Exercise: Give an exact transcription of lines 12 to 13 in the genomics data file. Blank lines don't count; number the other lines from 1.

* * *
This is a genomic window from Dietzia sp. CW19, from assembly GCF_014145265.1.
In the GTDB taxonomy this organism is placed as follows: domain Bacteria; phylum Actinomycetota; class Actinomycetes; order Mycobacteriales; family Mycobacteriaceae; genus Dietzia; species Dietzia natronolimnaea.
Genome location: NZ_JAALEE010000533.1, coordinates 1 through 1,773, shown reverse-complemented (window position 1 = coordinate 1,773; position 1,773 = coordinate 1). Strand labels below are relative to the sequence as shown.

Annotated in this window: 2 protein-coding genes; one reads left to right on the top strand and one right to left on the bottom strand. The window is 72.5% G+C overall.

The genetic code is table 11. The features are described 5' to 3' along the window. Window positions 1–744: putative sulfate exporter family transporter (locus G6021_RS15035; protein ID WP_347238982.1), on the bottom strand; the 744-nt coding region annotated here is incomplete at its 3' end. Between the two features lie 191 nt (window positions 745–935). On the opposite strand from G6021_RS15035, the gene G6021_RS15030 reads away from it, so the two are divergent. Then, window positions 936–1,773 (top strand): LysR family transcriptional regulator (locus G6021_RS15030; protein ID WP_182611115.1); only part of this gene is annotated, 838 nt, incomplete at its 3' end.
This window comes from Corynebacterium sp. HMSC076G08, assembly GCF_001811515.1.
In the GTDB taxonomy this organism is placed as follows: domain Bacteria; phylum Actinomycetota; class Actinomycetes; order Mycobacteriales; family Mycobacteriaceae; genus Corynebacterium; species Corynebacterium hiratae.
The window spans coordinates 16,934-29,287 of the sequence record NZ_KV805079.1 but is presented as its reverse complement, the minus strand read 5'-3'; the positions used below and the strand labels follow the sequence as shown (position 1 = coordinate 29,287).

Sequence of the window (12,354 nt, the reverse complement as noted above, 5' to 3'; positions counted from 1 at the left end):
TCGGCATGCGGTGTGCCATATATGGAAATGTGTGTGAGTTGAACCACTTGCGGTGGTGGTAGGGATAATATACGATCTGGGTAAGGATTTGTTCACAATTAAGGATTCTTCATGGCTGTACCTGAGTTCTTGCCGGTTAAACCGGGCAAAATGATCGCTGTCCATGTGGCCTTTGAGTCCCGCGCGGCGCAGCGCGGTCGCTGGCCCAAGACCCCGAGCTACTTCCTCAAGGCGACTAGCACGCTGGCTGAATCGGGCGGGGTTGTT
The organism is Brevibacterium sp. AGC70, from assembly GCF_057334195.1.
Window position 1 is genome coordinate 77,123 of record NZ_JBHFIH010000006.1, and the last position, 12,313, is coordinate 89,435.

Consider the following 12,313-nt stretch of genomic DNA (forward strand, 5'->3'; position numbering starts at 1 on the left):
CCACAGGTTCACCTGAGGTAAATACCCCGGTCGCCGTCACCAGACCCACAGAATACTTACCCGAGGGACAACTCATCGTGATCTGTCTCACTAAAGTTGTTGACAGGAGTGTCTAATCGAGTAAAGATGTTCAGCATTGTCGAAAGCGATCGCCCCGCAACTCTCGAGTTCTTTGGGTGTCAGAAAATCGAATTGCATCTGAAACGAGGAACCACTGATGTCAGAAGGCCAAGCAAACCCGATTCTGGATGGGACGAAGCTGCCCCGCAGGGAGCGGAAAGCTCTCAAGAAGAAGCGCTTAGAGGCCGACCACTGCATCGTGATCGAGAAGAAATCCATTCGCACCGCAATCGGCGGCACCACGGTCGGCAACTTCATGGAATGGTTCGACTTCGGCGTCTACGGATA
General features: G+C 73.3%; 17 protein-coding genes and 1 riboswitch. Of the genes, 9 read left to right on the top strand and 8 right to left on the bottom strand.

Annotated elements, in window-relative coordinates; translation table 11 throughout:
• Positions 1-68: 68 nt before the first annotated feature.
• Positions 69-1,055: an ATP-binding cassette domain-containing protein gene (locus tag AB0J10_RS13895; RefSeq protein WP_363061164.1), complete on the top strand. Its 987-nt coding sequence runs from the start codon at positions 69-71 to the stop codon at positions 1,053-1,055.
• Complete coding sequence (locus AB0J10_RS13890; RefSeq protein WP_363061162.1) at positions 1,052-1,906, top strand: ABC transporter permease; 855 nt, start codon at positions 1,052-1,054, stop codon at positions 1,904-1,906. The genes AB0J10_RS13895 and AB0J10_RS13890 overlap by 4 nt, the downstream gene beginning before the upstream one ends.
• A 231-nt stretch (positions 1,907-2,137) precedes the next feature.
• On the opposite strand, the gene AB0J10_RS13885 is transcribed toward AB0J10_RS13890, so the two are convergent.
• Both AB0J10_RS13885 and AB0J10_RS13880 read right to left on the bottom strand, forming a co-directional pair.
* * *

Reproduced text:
Window position 1 is genome coordinate 77,123 of record NZ_JBHFIH010000006.1, and the last position, 12,313, is coordinate 89,435.

Consider the following 12,313-nt stretch of genomic DNA (forward strand, 5'->3'; position numbering starts at 1 on the left):